“It is, I would say, just about epidemic use in our industry,” he said in an Oct. 2, 2018, meeting of the KEDRC. “Some trainers, I’m not going to mention any names, their horses are just rebreaking at the eighth pole.
“We’re never going to be able to test for these products . . . if we have just an inkling of research to show we can identify someone that’s using an epogenic product, as soon as you put that on the front page of the Lexington Herald-Leader, they’ll stop using it. There’s probably some pretty important people in this business that have done it.” Read more »
Horse Talk reported in an article entitled, “Test sought to identify new horse blood-doping strategy,” as follows:
Anecdotal reports suggest that some racehorses are being given micro-doses of recombinant human erythropoietin to improve performance, according to the equine medical director for the Kentucky Horse Racing Commission.
The micro-dosing regime is designed to avoid detection of the drug, which stimulates the production of oxygen-carrying red blood cells. Abuse of the substance, known as blood doping, allows more oxygen to be carried to the muscles.
Dr Mary Scollay, in a letter to the Kentucky Horse Racing Commission, said blood doping via use of small doses of recombinant human erythropoietin (rHuEPO) is occurring and evading detection.
“The concentrations of rHuEPO and/or Darbepoetin that result from micro-dosing may be lower than the sensitivity of the screening method.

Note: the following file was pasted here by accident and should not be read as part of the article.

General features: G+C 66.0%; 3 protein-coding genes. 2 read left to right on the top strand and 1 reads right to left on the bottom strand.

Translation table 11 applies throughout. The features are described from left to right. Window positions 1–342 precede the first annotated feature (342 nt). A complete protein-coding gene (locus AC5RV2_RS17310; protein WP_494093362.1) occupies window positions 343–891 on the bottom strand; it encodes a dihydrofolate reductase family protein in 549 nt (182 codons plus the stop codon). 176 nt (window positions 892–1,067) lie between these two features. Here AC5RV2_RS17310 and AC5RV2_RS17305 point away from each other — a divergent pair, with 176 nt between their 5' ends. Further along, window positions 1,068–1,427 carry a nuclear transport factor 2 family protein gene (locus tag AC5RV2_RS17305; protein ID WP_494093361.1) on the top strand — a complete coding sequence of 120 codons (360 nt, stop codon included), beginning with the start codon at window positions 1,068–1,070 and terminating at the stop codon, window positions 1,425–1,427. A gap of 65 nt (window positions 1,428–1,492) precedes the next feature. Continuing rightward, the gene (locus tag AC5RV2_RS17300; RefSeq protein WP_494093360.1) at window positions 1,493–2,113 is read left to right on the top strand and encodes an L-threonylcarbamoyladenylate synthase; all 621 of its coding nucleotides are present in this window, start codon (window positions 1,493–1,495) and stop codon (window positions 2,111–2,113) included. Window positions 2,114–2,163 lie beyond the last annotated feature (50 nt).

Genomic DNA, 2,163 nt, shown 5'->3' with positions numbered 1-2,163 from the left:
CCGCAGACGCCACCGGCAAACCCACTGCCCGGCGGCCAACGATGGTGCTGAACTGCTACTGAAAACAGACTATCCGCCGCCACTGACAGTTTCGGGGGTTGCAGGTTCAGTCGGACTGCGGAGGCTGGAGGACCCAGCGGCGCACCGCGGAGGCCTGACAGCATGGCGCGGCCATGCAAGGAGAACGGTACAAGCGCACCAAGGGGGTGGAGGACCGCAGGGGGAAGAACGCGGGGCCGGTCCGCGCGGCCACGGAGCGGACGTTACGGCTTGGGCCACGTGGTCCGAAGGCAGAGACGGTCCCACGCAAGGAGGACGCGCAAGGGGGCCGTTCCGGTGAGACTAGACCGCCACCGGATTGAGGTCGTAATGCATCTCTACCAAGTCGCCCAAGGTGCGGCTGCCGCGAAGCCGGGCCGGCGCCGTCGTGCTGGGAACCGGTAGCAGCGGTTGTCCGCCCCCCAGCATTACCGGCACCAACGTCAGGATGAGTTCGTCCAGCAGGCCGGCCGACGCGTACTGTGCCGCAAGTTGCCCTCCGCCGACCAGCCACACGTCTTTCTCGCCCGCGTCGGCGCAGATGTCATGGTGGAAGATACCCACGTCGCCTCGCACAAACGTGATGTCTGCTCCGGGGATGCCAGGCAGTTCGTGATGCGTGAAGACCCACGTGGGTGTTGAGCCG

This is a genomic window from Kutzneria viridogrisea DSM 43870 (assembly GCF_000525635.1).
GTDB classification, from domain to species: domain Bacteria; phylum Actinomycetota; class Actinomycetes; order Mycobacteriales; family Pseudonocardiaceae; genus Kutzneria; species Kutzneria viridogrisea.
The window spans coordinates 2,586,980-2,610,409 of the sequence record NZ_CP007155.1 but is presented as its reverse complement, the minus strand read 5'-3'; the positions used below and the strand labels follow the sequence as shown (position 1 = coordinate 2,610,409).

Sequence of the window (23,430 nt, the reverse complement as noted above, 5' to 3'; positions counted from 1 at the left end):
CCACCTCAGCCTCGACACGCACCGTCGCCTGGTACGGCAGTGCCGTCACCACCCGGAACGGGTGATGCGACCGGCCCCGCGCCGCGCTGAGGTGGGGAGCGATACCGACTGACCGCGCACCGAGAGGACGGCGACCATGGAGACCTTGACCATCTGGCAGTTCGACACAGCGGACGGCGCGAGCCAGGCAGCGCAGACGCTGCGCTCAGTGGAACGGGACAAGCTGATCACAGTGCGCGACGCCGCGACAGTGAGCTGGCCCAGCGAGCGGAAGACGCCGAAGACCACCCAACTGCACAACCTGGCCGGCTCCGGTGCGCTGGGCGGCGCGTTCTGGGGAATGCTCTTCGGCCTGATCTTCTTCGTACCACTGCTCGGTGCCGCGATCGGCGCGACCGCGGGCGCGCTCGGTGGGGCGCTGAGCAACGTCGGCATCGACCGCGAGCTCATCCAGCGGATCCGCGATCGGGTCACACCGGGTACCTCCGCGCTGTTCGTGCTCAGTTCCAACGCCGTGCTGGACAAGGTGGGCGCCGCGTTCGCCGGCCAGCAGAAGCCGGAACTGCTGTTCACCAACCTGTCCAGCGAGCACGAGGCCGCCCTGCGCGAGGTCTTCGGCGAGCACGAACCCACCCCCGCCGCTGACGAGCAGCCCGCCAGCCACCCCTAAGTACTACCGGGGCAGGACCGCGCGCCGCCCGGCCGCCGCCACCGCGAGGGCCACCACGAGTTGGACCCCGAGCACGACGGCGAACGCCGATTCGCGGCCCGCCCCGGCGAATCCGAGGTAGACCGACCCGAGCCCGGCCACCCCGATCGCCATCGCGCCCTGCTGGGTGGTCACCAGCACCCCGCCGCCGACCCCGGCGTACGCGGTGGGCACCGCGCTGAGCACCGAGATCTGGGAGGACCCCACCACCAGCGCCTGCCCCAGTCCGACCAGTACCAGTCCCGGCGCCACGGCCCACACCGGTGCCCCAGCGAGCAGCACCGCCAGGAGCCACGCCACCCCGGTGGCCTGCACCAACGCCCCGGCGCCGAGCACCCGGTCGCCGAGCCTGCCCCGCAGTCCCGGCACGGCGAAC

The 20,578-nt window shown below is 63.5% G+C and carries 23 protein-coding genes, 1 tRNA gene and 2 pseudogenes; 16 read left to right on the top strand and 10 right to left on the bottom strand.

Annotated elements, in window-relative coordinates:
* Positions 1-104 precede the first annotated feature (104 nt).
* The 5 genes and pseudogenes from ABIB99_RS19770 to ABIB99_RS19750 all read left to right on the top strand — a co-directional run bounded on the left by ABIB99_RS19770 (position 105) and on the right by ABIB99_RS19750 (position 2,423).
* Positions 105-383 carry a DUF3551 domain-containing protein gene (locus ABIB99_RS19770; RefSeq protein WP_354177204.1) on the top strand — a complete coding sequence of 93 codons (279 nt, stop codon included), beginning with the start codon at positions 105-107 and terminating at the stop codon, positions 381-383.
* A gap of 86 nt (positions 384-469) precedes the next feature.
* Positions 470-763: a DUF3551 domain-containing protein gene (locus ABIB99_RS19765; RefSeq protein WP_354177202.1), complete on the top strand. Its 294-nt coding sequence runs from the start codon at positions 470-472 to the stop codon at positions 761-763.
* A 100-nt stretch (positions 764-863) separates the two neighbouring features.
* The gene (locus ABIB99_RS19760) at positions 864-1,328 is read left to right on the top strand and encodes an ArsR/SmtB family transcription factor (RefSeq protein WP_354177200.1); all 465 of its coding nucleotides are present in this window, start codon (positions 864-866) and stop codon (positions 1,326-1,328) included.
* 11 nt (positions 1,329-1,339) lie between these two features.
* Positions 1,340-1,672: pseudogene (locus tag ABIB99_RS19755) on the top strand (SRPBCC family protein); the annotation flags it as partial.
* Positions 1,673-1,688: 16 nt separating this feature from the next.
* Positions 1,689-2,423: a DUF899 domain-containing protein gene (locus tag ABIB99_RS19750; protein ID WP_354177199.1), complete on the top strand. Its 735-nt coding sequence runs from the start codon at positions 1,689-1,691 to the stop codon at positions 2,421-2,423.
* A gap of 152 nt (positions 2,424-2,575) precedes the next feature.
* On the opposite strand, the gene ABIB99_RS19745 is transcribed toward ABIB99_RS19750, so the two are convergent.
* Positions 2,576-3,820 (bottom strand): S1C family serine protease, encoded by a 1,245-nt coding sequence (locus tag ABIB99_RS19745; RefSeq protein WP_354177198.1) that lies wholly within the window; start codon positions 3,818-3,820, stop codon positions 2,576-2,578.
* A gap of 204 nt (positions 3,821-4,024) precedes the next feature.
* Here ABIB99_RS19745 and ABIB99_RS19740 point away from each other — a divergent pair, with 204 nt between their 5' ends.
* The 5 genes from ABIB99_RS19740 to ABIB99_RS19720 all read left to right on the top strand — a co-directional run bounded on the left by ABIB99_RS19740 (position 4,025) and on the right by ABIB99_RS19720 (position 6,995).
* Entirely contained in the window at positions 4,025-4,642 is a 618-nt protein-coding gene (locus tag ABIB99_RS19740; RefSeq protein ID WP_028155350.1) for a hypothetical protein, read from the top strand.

“The effect exerted by these substances far exceeds the window of detection of these substances which are typically present in the blood for less than 48 hours following administration.”
Scollay said anti-doping research related to the detection of micro-dosing of rHuEPO in human athletes had identified changes in human RNA transcription signatures that indicate altered red blood cell production.
She sought backing from the commission for a planned two-year study that aimed to develop an affordable test to detect horses given micro-doses of erythropoietin.
“This proposal intends to apply RNA transcription sequencing to equine blood samples to determine if the approach used in humans can be applied to the equine.
The reason we are writing this is because we are suddenly being contacted regarding blood doping. We in turn have been contacting everyone from testing facilities to veterinarians to racing insiders in an attempt to get inside what is going on. So far we have come up empty. The little we did hear has simply been a regurgitation of what you just read above.
If you have a tip, email us at horsefund at gmail.com with a contact number and we will call you.
“Why equine blood doping is the last straw in Australia’s horse racing debate,” by Cruelty Free Super, (no date)
“Can horse racing survive?”, The New Yorker, 24th May 2021